The second lesson in the Joseph Fielding Smith manual, used in Priesthood and Relief Society lessons in the coming year, discusses the life of Jesus Christ and his role in the plan of salvation; quite a lot to cover in a single lesson. In the texts included, Smith ranges from Christ’s birth as the only begotten son of God, to his role establishing a pattern for us to follow, to how we are His sons and daughters through the atonement and through our obedience to His teachings. Fortunately, Mormon poetry, like our teachings, emphasize the role of Christ, making it relatively easy to find poetry that covers similar territory, like the following text, once a hymn included in LDS songbooks.
Mormon beliefs about the pre-existence are an important part of our understanding of our purpose in this life and the meaning of the life to come. The beliefs covered in the second lesson in the Old Testament Gospel Doctrine manual, “fore-ordination” and the “war in heaven,” are no exception. But, it is also worth remembering that what happened in the pre-existence is veiled from our memories. The details most relevant to individuals are something we don’t know. Our own specific missions aren’t clear. We are left with “shadows and whisperings.”
The new Joseph Fielding Smith manual for the Relief Society/Priesthood lessons presents a minor logistical problem—it has 26 lessons, which may mean teachers will have to drop two of the lessons (since two lessons each month are taught from the manual). Because of this I will post poems for the next few weeks so that teachers can choose from at least 4 of the lessons each week. The first lesson focuses on God, his attributes and nature, and our relationship with him. But while we have poems and hymns that discuss this, I though the following poem would be a different way of introducing and thinking about this subject.
For the coming year, I’ve decided to post poetry for use in Sunday School and Priesthood/Relief Society classes two weeks ahead of when they would normally be used, instead of a week ahead as I’ve done in previous years. I’m doing this to allow teachers a bit more time to prepare and integrate the poetry into their lesson plans (if they wish to use the poetry), and because, in the case of the Priesthood/Relief Society manual, there are more lessons than can be covered in a year. Working two weeks ahead will give the teacher time to decide which lessons to drop, and still (I hope) have the poetry available on time.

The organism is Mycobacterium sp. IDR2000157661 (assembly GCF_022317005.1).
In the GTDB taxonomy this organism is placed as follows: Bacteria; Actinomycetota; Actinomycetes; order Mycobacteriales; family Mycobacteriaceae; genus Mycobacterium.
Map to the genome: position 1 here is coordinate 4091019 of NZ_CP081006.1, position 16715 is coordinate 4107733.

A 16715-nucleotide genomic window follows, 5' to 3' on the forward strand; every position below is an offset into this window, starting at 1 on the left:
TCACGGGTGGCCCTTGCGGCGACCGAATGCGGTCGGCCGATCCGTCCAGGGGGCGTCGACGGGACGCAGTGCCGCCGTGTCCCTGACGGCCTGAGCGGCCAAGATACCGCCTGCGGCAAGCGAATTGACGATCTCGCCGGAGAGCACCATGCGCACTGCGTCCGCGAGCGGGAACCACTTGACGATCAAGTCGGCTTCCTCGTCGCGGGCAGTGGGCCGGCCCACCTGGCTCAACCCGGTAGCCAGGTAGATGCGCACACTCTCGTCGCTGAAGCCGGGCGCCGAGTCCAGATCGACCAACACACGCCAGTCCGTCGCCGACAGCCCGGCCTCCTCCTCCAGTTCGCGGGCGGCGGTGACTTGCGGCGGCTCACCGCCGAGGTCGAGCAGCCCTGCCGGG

Finding Mormon poetry that talks about Christ is not hard at all. In fact, of all the Mormon poetry that I’ve read (considering only poems written by Mormon authors), the number of poems about Christ surpasses by far the number of poems about any other single individual. If this is a good proxy for what Mormons believe, then there is no doubt: Mormons worship Christ, not Joseph Smith. But the final Lorenzo Snow lesson for the year focuses on the mission of Christ, mentioning also that he has visited the earth in the latter-days and will come again. That particular mix of ideas is actually quite difficult to find in Mormon poetry (or at least in what I’ve collected so far). The following poem is nice, and its short, and actually does mention many (but not all) of the ideas in the lesson.
There is no shortage of poetry about Joseph Smith, the subject of lesson 23 of the Lorenzo Snow manual. But Snow’s views on Joseph Smith are focused not on his martyrdom or on his role as the initial prophet of this dispensation. Instead, Snow focuses on Joseph Smith’s character—an unusual subject for the early Mormon poetry I’ve collected so far. But the following poem does briefly mention some of Joseph Smith’s character traits:
Perhaps the most difficult issue in discussing the idea of Zion is defining exactly what we mean. Even though D&C Gospel Doctrine lesson #46 is titled “Zion—The Pure in Heart,” its first section is titled “The word Zion has several meanings” and lists no less than six. Of these, I’ve seen evidence in Mormon poetry for two or three definitions. First, the early Mormon poets used Zion in a millennial sense, to mean “The New Jerusalem.” They also used ion to mean “The dwelling place of those who are exalted,” or perhaps even simply “Those who are exalted.” And, from the poetry I’ve read, it seems that Zion was also used to mean “The Church and its stakes” and “The members of the Church.” In the following poem John Lyon seems to use all three.